Ears On With SonoFit Eers Custom-Molded Headphones [Review]

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Yes, that's my earwax on there. Sorry, but that's life with custom-fitted earbuds. Photos Charlie Sorrel (CC BY-NC-SA 3.0)

Custom molded headphones are — it turns out — pretty great. But what a pain to visit an audiologist and get silicone injected into your ear-holes. What if there was a fun, geeky way to do it yourself, in the comfort of your own home?

Thanks to SonoFit Eers, there is. I tested out the $300 PC250 headphones and found the fitting process to be kind of freaky and fun, and the results to be quite excellent. Read on to see just how they work, and how good they sound.

For a pair of fancy earbuds, the box that contains the Eers is huge. The buds themselves aren’t that large — they’re like slightly oversized earbuds with an over-the-ear retainer. What takes up the space is the fitting equipment, which itself looks like a pair of headphones your dad might have used when he was younger. It works like this:

A big headset fits over your head and holds an earbud at each end. You put it on and stuff the tips into your ears. At this stage they are little skinny rubber things. You need to adjust the fit so that the headset is vertical, and the buds are seated deep but comfortably in your ears.

You then flick the switches on either side and set off a five-minute timer (you read through the instructions ahead of time, right?). A two-part silicone “epoxy” is slowly pumped into the earbuds, swelling them like tiny balloons inside each of your canals. You will hear a popping sound as the noise in the room fades away, and then you will emit a silly little girl’s giggle as the buds tickle the inside of your head.

Once your time is up, the buds have solidified and are now a perfect fit for your ear. You can remove them from their scaffold and recycle it. The earbuds also come with a little zip-up case to protect and store them.

The Good

After all that fun fitting them, you have a pair of headphones that seal you off from the world more effectively than most noise-canceling headphones. And once inside this sphere of silence (I’m wearing them as I type this and I can’t hear the keyboard), the PC250s sound fantastic. There’s plenty of bass, but it doesn’t overwhelm. The separation between left and right is better than you probably ever heard before (giving a very convincing 3-D sound-stage) and the highs are clear and very well separated.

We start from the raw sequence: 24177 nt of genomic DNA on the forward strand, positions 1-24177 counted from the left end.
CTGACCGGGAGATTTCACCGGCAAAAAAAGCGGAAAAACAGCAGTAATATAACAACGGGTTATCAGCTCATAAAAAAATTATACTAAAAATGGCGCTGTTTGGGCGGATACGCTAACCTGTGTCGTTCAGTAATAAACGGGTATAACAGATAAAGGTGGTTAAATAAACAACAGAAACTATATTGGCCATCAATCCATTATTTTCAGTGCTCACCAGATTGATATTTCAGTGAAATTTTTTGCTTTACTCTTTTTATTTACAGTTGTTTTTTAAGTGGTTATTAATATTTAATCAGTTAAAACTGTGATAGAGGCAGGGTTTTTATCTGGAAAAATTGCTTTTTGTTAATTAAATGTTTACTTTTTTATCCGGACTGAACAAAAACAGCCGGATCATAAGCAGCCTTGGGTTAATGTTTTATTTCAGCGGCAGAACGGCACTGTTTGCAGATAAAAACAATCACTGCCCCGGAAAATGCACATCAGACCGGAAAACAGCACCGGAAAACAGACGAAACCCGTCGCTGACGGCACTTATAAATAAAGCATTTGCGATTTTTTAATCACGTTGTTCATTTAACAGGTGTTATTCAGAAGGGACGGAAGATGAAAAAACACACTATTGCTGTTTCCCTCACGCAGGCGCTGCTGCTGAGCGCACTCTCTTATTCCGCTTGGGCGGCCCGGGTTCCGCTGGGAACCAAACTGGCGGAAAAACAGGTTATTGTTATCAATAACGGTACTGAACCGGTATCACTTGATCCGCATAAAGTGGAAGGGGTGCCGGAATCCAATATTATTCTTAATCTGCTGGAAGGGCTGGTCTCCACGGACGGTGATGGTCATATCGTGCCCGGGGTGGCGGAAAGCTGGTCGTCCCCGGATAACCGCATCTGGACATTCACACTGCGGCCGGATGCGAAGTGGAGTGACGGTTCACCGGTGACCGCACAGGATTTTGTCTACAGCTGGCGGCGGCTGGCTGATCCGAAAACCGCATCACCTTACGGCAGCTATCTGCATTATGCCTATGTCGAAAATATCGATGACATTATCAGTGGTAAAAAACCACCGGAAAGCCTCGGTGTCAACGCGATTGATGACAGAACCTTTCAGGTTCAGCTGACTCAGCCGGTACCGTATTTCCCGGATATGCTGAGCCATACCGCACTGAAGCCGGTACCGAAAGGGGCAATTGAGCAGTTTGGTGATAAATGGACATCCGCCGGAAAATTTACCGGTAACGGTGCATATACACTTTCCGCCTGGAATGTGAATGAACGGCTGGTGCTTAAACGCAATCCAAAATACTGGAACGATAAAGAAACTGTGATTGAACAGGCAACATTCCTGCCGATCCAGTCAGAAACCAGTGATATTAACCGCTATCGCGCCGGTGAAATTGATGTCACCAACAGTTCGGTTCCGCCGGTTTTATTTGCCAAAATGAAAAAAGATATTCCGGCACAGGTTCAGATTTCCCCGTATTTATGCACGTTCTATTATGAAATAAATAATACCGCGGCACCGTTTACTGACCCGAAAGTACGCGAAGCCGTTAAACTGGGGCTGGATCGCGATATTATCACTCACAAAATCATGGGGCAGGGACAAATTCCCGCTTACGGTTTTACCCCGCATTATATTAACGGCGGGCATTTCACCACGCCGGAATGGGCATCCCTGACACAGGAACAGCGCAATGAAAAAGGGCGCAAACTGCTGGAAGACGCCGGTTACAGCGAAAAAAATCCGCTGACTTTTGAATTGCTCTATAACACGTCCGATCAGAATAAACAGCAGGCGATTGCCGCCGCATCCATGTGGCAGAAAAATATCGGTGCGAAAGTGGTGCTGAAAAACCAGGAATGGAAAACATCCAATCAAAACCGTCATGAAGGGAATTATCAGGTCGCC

Better, the music has room to relax. Cheaper headphones (like Apple’s own crappy earbuds) often sound like the music is rushing ahead of you, which gets stressful fast. These just let it come when it’s ready. That’s not to say that you can’t rock out — you certainly can.

The other advantage of the silent bubble is that you can keep the headphones down low. I can walk the streets with my iPod Touch at half volume and easily hear music and podcasts. It’s actually very relaxing.

Custom-molded headphones also stay put. The over-the-ear bars are not really necessary, as these things are fitted perfectly to every crevice inside your ears. This makes them super-comfy, too.

The Bad

But that tight fit means that the headphones are also tricky to get in. The kit comes with some lube, but once that’s gone you can rely on good old spittle. It’s gross, but it helps you to screw the things into your head. Still, these aren’t the kind of headphones you’d use if you’re going grocery shopping and need to take them off at every stall in the market.

Another concern might be environmental: the Eers have a helluva lot of plastic in the box which is useless after your fitting.

Finally, the in-line mic and remote doesn’t have a volume control — just play/pause. It’s a small thing, but then there isn’t really anything to complain about otherwise.

The Verdict

If you’re in the market for a pair of $300 earbuds, then these are worth a look. That’s a lot of money, though — more than I paid for my iPod Touch. But like I said, they sound amazing, they are comfortable enough to wear all day, and the fitting process is a blast.

If this is too rich for you, there are cheaper Eers available, with single drivers, from $170. If you can afford it, though, I’d seriously consider the PC250, with its dual drivers and crossover. It’s just a shame you can’t test the things before you buy them.

Rating: ★★★★½

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About the author

Charlie Sorrel Charlie Sorrel is the Reviews Editor here on Cult of Mac. Follow Charlie  on Twitter at @mistercharlie.

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